Discover the Beauty of Gifford Pinchot National Forest
Welcome to Gifford Pinchot National Forest. This natural wonderland spans over 1.3 million acres in Washington State. As one of the largest national forests in the country, Gifford Pinchot offers an incredible variety of landscapes and ecosystems to explore. Experience old-growth forests and alpine meadows. Filled with wildlife, the forest is home to a diverse array of wildlife, including elk, black bears, and mountain goats. Visitors can explore by hiking trails and taking scenic drives. Plus it’s a great starting point for a trip to Mount Rainier National Park. Located about 2 hours from the forest, Mount Rainier is a stunning destination with glaciers, wildflowers, and stunning vistas. Take a day trip from Gifford Pinchot or plan a longer journey to experience both of these natural wonders.
Escape the Summer Crowds
While Mount Rainier is undoubtedly a must-see destination, the park can get crowded during peak season, making it hard to find parking and enjoy some of the popular trails. By visiting Gifford Pinchot National Forest, you can still experience the beauty of the region without the crowds. Plus as an added bonus for those with adventure pups, the national forest has dog-friendly trails.
About Gifford Pinchot National Forest
Named after Gifford Pinchot, a renowned conservationist and founder of the US Forest Service, Gifford Pinchot National Forest is steeped in history and natural beauty. This area encompasses several watersheds, providing drinking water to local communities, and is home to numerous mountain peaks, including the majestic Mount Adams and Mount St. Helens.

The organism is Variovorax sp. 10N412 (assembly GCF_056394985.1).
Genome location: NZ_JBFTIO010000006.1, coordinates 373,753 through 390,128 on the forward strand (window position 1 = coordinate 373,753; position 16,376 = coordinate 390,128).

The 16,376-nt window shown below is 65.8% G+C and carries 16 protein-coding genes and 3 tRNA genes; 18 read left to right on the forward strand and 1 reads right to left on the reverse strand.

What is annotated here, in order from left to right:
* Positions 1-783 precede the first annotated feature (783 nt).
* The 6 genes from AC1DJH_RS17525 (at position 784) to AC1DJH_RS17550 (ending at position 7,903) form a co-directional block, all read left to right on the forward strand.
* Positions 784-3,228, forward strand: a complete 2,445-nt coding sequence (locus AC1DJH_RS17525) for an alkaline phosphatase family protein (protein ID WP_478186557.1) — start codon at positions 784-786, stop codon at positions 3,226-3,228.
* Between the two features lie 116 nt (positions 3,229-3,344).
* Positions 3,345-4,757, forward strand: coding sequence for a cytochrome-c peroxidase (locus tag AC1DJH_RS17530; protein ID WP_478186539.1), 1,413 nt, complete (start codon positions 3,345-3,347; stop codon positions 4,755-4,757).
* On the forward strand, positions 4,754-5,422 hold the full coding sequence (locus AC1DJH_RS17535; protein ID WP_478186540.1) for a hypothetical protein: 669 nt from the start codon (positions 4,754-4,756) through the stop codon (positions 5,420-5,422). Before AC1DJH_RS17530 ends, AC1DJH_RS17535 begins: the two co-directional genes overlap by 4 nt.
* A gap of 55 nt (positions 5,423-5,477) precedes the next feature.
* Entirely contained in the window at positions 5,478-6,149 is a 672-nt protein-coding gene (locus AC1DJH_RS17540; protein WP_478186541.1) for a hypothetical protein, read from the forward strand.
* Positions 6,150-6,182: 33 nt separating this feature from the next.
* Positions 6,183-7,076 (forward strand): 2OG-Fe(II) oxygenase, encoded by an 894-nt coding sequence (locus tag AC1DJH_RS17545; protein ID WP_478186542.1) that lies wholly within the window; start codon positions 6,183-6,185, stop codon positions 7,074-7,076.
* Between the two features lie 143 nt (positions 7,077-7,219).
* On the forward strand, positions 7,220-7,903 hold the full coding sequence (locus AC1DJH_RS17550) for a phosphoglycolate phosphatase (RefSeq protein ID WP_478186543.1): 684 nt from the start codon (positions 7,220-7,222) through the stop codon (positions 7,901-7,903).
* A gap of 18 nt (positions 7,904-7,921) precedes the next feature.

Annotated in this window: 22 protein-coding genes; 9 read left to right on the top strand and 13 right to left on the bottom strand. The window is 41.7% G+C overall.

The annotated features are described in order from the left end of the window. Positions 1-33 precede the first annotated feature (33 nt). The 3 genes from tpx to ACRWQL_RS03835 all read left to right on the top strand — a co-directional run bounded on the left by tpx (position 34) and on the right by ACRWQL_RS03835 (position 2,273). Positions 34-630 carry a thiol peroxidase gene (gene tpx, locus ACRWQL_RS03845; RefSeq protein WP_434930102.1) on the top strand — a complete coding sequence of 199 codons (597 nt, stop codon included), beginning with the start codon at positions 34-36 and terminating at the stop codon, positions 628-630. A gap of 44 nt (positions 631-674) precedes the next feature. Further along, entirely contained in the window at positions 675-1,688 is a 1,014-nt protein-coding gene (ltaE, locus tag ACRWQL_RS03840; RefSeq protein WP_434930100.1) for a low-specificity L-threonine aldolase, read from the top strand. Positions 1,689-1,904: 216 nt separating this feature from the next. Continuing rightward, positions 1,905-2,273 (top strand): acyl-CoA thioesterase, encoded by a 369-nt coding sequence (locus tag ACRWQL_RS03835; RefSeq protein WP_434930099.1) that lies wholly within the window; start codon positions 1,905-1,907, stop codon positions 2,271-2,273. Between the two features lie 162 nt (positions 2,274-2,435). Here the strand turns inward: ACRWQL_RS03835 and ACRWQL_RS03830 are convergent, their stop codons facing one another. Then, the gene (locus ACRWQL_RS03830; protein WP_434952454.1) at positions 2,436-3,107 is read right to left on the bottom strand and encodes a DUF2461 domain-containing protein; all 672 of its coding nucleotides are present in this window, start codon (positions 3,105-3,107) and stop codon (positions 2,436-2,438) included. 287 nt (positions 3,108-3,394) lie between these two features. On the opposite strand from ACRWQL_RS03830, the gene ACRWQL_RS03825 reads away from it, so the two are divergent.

Hiking is the most popular way to explore the forest, with trails ranging from easy strolls to challenging multi-day treks. The forest also offers excellent camping opportunities, with sites located throughout the park. In addition, visitors can enjoy fishing, hunting, wildlife watching, and more.
Mount St. Helens National Volcanic Monument
One of the most popular features is the Mount St. Helens National Volcanic Monument. This unique area offers visitors a glimpse into the devastating eruption of 1980, which forever changed the landscape of the region. Visitors can explore the area’s trails and viewpoints, learn about the eruption in the Johnston Ridge Observatory, or take a helicopter tour for a bird’s eye view of the volcano.
Plan Your Visit
There are a variety of resources available to help you plan your visit. The official national forest website is the best place to start for information on fees, permits and conditions. The forest is easily accessible from several major cities in Washington State. There are a number of campgrounds and accommodations available for visitors in nearby Packwood. Click here for area accommodations.